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 Shag - Fact File
Shag
Phalacrocorax aristotelis
Resident along suitable coasts. Absent as a breeding bird from S/E England where it is an uncommon winter visitor.
Mainly rocky coasts and harbours. Rare on inland waters.
Similar to but smaller than a Cormorant, with thinner bill. Diagnostic crest in breeding season. Normal flight is low, close to sea, while the Cormorant often flies high..
170 cm (28")



Shag

Although the majority of shags, unlike many cormorants, do not normally wander far in winter from their breeding haunts, a small number make prolonged stays on the Norfolk coast. Overstrand, Sheringham and Wells are all favoured localities.

From time to time, however, 'wrecks' of shags take place. Invariably the victims are first-winter birds ringed as young on the Farnes, Bass Rock and Isle of May.

It has been suggested these birds from the north-east breeding colonies move south into the Wash during rough weather. A proportion are then swept inland by further storms.

During the last four decades there have been a number of shag invasions into Norfolk. One bird lingered in the centre of Norwich on the Wensum for six weeks. Its favourite ledge was the spot later selected by black redstarts for their nest.

The same year a group of three shags took up residence at Postwick. Here, the attraction was the framework of an old wooden quay heading. But these shags always looked ill at ease perching on the 45-degree timbers. They quickly became accustomed to rowing crews. Only at the last moment would they dive into the water with a resounding splash.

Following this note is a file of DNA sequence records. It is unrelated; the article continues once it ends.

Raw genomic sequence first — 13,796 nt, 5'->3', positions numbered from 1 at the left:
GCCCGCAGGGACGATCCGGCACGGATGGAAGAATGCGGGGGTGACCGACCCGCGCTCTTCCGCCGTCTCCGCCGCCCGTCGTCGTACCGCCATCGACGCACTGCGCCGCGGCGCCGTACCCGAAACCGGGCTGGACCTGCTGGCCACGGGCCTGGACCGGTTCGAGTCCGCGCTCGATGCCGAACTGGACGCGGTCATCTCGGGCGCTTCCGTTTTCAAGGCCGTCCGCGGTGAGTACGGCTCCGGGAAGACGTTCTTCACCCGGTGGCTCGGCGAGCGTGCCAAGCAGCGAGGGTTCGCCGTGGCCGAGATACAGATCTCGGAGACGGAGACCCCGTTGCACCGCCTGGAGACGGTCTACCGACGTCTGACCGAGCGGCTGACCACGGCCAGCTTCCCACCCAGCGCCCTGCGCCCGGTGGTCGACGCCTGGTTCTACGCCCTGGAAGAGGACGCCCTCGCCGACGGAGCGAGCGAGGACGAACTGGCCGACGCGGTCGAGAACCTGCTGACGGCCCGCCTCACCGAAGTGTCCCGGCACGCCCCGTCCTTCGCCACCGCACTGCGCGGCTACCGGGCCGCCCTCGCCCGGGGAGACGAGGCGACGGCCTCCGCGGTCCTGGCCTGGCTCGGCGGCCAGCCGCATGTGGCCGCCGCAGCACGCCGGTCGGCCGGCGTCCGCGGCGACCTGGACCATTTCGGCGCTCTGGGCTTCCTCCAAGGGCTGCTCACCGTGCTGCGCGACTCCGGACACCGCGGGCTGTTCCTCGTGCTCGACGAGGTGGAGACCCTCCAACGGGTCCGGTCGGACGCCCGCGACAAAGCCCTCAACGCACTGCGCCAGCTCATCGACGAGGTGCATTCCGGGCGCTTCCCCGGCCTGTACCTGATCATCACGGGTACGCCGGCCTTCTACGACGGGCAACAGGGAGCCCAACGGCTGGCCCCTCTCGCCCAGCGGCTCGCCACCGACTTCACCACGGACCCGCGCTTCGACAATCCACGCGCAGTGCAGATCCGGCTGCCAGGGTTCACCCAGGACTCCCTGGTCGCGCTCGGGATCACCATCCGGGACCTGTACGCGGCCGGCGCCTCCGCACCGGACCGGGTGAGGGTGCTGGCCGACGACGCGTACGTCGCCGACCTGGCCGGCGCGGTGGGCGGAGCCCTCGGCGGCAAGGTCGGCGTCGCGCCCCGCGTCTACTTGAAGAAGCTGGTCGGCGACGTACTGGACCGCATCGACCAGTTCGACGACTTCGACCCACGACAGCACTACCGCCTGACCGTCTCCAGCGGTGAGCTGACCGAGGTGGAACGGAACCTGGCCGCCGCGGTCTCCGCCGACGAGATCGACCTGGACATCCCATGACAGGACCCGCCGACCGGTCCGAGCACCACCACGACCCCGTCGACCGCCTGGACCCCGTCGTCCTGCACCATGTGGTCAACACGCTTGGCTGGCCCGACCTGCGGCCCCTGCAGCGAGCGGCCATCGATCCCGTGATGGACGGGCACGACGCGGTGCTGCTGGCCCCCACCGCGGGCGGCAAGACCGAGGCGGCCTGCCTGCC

It is perhaps surprising that the reach of river close to the old Technical College in Norwich should have attracted immature shags during at least four winters. Maybe the tall riverside building are suggestive of a cliff-like habitat.

More interesting was the party of six shags which spent several hours in Norwich close to the railway station. Quite oblivious to the procession of football fans they dived repeatedly for fish, often surfacing within inches of the quay heading where I stood.

Most unusual 'wreck' sightings come from Bedfordshire where up to 30 shags came down to roost on a church roof. One was later captured in the churchyard. At the same time four shags (among a flock of 40) were discovered inside the giant cooling towers of Bedford Power Station.

And four more shags with a head for heights spent six hours on Peterborough Cathedral.

Locally among more impressive gatherings of shags may be mentioned 43 on Cromer lifeboat slipway, 71 at Sheringham following south-westerly gales, 40 in Brancaster harbour and 22 at Tottenhill gravel pits.

Night-time roosts are known on both Sheringham and Hunstanton cliffs

By Michael J. Seago

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Illustrations by Dave Nurney from - The Pocket Guide to the Birds Of Britain and North-West Europe By Chris Kightley and Steve Madge
© Pica Press and reproduced with kind permission.